If we are to go by some university administrators’ fetish for citation indexes and ISI Scopus publications, Jose E. Marco, the subject of my ongoing research, hardly exists. However, Marco’s work has cast a long and enduring shadow over Philippine history that merits closer scrutiny.
In 1968 William Henry Scott focused the spotlight on Marco’s handiwork, debunking what were once believed to be sources on pre-Spanish Philippines and exposing these as 20th-century forgeries. Notwithstanding Scott’s definitive arguments, some people insist on believing fiction more than fact, therefore keeping the fictitious Datu Kalantiaw and his code of punishments current in some history, law and political science textbooks to this day.
In 2004 the National Historical Institute (NHI) declared the Code of Kalantiaw a hoax and recommended the discontinuation of the Order of Kalantiaw, the state award conferred on retiring Supreme Court justices. It recommended as well the closure or retooling of the Kalantiaw Shrine in Batan, Aklan. But the NHI resolution was challenged by local officials in Aklan, and I have not heard about the status of the Kalantiaw Shrine since.
Truth is indeed stranger than fiction and hoaxes are hard to put down because these usually consist of half-truths and not outright lies. Marco’s forgeries are fascinating because they feed on our continuing search for a nation and a Filipino identity. These create what Caroline Hau has aptly termed “necessary fictions.”
In 2009, four decades after Scott hammered the nails into Kalantiaw’s coffin, historian Michael Salman resurrected Marco using material from the archive of the defunct University of Chicago Philippine Studies Program. In 2011 postgraduate student Maureen Justiniano focused on Kalantiaw yet again by focusing on public reception to Marco’s most enduring creation. One could say that Kalantiaw has been fully debunked, and the story complete, so why beat the dead horse some more? The last piece in the puzzle gives overdue credit to the eminent Philippine bibliographer Mauro Garcia, who was the first to suspect and prove that something was not quite right about materials traced to Marco. It was actually Garcia who tipped off Scott and provided the leads that resulted in Scott’s landmark 1969 work, “Prehispanic source materials for the study of Philippine history.” Scott acknowledged his debt to Garcia only in 1984, when the latter had already passed away.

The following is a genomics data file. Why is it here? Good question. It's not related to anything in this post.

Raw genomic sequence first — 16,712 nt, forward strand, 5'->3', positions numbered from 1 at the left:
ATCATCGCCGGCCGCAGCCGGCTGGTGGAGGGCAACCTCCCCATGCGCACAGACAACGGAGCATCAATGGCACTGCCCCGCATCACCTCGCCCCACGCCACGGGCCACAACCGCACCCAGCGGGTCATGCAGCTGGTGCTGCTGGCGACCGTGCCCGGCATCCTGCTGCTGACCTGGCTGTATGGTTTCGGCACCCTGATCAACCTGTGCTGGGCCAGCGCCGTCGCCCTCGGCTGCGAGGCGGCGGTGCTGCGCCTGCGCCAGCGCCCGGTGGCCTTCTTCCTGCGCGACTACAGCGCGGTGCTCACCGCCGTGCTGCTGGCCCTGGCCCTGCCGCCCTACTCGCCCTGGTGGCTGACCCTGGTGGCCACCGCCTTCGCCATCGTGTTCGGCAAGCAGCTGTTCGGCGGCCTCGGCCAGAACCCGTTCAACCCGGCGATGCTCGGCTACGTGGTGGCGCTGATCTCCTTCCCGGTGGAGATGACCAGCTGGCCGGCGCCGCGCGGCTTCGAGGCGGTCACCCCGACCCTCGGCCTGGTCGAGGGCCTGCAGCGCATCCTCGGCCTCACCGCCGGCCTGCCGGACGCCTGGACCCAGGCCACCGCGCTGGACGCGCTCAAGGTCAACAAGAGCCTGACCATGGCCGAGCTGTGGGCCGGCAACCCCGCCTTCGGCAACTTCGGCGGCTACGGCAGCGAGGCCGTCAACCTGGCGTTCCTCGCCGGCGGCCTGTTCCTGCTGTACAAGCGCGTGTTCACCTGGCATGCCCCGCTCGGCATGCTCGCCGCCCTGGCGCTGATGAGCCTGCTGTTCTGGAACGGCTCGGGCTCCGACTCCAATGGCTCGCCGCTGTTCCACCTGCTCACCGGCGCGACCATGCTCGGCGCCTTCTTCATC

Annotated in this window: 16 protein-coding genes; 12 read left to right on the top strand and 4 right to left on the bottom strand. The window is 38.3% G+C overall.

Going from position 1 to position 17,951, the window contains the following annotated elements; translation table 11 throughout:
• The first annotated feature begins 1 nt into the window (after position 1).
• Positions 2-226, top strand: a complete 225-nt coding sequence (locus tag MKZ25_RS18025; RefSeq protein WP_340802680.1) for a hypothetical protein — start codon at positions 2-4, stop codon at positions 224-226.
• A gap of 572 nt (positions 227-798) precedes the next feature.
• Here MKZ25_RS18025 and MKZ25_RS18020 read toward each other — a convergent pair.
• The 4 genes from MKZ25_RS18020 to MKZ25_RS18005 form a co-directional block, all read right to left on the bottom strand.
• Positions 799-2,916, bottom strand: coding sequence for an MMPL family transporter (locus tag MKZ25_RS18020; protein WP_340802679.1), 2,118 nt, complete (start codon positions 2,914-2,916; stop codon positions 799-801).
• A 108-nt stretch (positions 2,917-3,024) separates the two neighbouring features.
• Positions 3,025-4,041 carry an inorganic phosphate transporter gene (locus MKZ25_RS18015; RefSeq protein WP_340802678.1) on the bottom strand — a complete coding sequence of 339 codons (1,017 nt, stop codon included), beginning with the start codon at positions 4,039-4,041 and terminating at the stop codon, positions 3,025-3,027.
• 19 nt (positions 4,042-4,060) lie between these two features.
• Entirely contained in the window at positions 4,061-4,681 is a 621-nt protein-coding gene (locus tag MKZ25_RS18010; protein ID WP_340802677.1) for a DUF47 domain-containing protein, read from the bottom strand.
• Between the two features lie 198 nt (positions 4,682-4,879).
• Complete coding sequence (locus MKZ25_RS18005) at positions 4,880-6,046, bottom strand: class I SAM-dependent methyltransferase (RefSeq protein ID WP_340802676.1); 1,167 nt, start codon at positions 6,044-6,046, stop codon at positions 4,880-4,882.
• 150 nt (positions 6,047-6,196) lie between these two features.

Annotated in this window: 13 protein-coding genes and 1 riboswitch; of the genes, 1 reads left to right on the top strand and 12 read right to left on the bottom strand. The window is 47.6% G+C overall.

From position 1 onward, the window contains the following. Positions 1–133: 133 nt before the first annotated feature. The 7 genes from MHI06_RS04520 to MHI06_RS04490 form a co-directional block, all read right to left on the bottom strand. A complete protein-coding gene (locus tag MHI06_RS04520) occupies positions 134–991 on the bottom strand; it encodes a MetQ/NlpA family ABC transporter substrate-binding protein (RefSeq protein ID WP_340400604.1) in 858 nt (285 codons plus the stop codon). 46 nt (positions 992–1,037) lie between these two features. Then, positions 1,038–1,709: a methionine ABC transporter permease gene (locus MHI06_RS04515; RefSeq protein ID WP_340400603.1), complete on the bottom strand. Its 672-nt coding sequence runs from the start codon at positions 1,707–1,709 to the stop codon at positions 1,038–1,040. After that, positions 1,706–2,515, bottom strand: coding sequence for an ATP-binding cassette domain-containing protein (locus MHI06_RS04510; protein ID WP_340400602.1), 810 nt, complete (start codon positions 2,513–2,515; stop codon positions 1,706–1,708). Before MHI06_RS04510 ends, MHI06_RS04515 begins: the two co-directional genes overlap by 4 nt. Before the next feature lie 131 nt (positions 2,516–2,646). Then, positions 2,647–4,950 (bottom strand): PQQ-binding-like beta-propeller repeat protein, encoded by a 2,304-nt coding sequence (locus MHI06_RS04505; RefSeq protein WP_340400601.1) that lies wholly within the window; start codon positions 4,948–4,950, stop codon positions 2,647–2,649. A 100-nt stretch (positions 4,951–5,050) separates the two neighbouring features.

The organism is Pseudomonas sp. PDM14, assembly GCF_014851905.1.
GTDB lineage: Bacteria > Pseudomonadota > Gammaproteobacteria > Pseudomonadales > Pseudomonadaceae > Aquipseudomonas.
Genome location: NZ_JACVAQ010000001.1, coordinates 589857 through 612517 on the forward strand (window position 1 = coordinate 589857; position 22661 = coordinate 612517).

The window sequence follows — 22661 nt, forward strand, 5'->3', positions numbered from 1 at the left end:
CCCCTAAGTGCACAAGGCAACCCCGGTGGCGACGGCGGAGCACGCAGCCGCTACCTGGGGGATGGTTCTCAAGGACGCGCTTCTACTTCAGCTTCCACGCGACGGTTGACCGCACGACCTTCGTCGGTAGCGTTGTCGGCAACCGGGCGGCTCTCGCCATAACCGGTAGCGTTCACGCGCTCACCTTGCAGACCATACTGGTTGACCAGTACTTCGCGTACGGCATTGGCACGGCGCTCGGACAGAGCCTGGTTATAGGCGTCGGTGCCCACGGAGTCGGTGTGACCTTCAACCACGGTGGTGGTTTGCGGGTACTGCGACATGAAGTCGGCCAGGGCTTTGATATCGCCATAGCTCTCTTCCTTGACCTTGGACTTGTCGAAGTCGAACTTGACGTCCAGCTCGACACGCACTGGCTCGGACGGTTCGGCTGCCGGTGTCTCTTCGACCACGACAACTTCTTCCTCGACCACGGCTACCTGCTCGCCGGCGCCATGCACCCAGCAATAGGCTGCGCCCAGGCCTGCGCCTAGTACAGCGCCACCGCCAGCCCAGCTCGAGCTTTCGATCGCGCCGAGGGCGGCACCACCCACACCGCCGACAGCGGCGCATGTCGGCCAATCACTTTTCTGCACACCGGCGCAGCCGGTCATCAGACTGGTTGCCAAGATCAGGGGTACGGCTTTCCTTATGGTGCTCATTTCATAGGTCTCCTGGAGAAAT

Garcia had an ax to grind against Marco, but he had to keep his peace because to expose Marco fully would also expose himself to ridicule. Garcia not only believed in the Marco creations in the beginning, he actually acquired many of these forgeries. In retrospect, why and how did Marco get away with this for so long? How was he able to pull one over not just Garcia but also other stellar names such as James Alexander Robertson, H. Otley Beyer, the Chicago Philippine Studies Program, Luis Ma. Araneta and Epifanio San Juan?
Marco’s motivation was simple, he simply wanted to make money, and he succeeded by feeding scholars and collectors with what they were looking for.
My research on Marco has been very enjoyable, especially since I found a 361-page typescript by him in the Library of Sophia University, Tokyo: “A Philippine folklore: containing practically all what is known on this subject: in our country, through the aid of what has been written on this subject in the archives of neighboring countries, from prehistoric days to the end of the conquest” (1940). This work is largely based on bibliographic ghosts—books and primary-source materials that do not exist or are outright forgeries. Compiling a list of these bibliographic ghosts is an ongoing project aimed at attributing all these to Marco, speculating on his motives, and perhaps putting the story into context in order to understand the conditions that made him and his creations possible.
Marco had a long and fruitful career that spanned half a century from the time he brought a handful of “pre-Spanish manuscripts” to James Alexander Robertson in the prewar National Library to the 1960s when he peddled off more “early Spanish period” materials to the National Library of the Philippines, the Chicago Philippine Studies Program, and even the Newberry Library in Chicago that declared, upon receipt, that the manuscript it acquired on the recommendation of the Chicago Philippine Studies Program was fake.
Ever creative, Marco did not stop with the pre-Spanish and Spanish Philippines. He produced at least 45 writings allegedly by Fr. Jose A. Burgos, most of which were acquired by Luis Ma. Araneta, who described them in an article for Philippine Studies, and announced their forthcoming publication in the original Spanish and English translations. Fortunately, the critical eye of the late Fr. Miguel Bernad, SJ, and Fr. John Schumacher, SJ, sensed something wrong, and the Marco-Burgos manuscripts remain unpublished to this day.
If we are to go by these fake manuscripts, Burgos was more of a renaissance man than Rizal, having written on history, anthropology, astronomy, natural science and philosophy. Burgos even wrote a novel, “La Loba Negra” (The Black She-wolf), that antedates Rizal’s “Noli” and “Fili.”
Marco produced all these, and he deserves to be written about. That is one of my New Yearís resolutions.
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